In the aftermath of the current economic downturn, German policy makers turned to Keynesianism with ambivalence, hesitation, and no small amount of bad faith. Notoriously fearful of debt, government spending, and state power, the German government was among the last in the G-20 to adopt a stimulus package, as one might well have expected. And yet, German stimulus measures were actually more than met the eye and represented one of the more extensive efforts in Europe, though the rhetoric surrounding the debate over the package hewed closely to traditional German narratives about fiscal probity, debt, and inflation. This inconsistency between rhetoric and reality also characterized the German turn to austerity in summer 2009. While excoriating the Greeks for fiscal profligacy and egged on by an unsavory public discourse about southern European work habits, Chancellor Angela Merkel announced plans to cut euro 80 billion from the German federal budget over the next four years. And yet, these cuts amounted to less than they appeared and spared politically powerful groups.
Much of the puzzling aspects of the German response to the crisis can be explained with reference to the ideas that lie at the center of German understandings of the role of the state and a distinctly German variant of liberalism, which I term “corporate liberalism.” This tradition is quite different from the Anglo-American liberal tradition of expansive markets and limited states, but is no less liberal for that. The German variant assumes groups to be integral components of the social and political order and conceives of equality and political responsibility largely in group terms. Its conceptual core rests on the tension between liberty and group responsibility, with each group responsible for the welfare of its members and sharing political responsibility with other groups. The state’s role in this tradition is to establish and maintain the legal and institutional context and to intervene when necessary to support a competitive, fair framework. This tradition grew out of the Ordoliberalism of the inter-war period, which rejected the more atomistic liberalism of Smith and Hayek and was reinterpreted after World War II by the architects of the German Social Market Economy at the dawn of the Economic Miracle.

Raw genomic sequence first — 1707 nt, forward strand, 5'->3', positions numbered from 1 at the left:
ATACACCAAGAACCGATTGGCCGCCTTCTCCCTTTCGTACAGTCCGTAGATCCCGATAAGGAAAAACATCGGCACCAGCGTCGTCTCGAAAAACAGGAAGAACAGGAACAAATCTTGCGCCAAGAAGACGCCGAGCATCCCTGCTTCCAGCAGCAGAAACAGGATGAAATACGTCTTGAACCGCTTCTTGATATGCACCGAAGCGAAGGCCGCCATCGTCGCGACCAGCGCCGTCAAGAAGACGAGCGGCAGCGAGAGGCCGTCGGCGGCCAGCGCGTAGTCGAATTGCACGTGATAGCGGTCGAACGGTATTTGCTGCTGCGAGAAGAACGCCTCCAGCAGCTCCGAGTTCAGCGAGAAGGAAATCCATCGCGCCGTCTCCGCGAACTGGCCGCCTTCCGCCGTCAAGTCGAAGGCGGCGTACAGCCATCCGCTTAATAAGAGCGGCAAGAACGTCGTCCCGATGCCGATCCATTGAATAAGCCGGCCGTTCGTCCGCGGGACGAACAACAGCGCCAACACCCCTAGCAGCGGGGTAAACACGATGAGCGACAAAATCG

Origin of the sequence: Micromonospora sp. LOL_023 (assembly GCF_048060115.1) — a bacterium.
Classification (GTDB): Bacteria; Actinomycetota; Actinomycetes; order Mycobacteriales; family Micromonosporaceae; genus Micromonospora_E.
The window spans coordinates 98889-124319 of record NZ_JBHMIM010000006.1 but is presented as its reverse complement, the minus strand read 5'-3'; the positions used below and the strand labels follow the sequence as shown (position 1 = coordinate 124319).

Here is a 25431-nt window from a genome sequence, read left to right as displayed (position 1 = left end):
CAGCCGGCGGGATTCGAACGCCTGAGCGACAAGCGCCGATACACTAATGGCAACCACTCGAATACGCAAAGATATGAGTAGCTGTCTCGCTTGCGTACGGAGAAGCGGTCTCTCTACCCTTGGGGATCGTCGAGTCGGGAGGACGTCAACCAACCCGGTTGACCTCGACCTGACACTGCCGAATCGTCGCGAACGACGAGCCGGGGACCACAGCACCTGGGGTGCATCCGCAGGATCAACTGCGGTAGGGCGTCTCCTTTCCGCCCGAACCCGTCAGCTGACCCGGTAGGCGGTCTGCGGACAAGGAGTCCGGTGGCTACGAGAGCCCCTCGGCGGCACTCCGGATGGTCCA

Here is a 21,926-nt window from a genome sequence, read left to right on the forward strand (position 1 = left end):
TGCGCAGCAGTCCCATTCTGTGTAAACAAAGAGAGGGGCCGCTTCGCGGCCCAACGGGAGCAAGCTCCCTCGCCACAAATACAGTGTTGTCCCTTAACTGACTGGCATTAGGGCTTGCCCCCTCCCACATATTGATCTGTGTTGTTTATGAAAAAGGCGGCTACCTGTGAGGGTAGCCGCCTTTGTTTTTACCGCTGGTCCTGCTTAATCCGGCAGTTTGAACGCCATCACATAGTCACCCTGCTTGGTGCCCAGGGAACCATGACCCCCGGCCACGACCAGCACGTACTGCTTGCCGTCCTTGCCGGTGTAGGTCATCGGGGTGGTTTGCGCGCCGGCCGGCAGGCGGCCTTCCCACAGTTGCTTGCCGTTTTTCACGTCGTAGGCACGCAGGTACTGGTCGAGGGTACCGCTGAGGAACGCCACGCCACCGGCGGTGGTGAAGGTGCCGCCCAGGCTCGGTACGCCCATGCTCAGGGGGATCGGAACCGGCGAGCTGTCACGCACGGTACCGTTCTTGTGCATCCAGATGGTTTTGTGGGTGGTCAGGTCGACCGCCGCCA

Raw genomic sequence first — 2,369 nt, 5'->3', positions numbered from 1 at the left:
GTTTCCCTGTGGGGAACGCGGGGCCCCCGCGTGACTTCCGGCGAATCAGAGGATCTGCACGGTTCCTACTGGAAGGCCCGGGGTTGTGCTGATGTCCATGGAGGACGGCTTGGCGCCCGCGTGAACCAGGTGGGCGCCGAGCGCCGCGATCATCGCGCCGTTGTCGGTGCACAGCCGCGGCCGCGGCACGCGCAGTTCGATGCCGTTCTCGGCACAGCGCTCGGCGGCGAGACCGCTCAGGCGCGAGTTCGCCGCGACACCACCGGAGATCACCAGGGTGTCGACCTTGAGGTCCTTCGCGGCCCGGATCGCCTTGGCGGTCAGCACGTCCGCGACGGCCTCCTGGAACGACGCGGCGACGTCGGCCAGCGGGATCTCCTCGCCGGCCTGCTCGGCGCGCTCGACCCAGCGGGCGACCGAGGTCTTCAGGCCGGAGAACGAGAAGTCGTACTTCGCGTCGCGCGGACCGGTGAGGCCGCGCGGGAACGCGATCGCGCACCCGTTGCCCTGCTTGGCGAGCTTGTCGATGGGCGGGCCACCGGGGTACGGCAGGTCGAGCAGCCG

With the financial meltdown of 2007-2008 and the prolonged downturn that has followed in its wake, German policy makers turned to demand stimulus in order to boost economic growth, though in ways that were true to this tradition. At first glance, Germany’s response indeed seemed to conform to conventional images of a country fearful of inflation and debt, ambivalent about state power, and skeptical about government intervention in the economy. Its stimulus package was adopted much later than most. In November 2008, when the government finally unveiled it, it did so with reluctance and apparently ruling out additional future spending. Merkel stated flatly that Germany would not join other countries “in a senseless race to spend billions,” and Finance Minister Peer Steinbrück claimed that the package was “not a stimulus package of the old style.” So far, so traditional.
As it turned out, this rhetoric was misleading as to both the substance and scope of German efforts. The two measures were more extensive than those of most other European countries, amounting to a full 3.4% of GDP, despite moderate baseline jobless rates, deficits, and levels of debt. The first law, whose wooden moniker Konjunkturpaket I (“Economic Conditions Package I”) revealingly avoided any mention of “stimulus,” provided for a trivial euro 12 billion (0.25% of GDP) of additional spending, which Merkel claimed hopefully would trigger about euro 50 billion in total investment. This apparent reluctance to adopt a robust Keynesian strategy was certainly not dictated by fiscal circumstances in Germany, which was among the few advanced countries with a balanced budget in 2008. In response to widespread criticism, including a surprising push by the country’s five conservative economic “wise men” to expand spending, the government announced a second in February 2009. This legislation provided euro 50 billion in additional spending (about 1.4% of GDP) and included euro 17 billion for infrastructure and a euro 2500-per-person rebate for drivers who trade in old cars for new, more environmentally friendly ones. The bulk of the package consisted of tax cuts for firms, a cut in payroll taxes, a small cut in personal income tax for the poor and increases in tax thresholds. The newly elected center-Right administration enacted a third measure in September 2009, dubbed the “Economic Growth Acceleration Act,” which consisted mostly of tax cuts, including an annual euro 2.4 billion for companies and euro 945 million in hotel VAT, as well as a euro 4.6 billion boost in child benefits.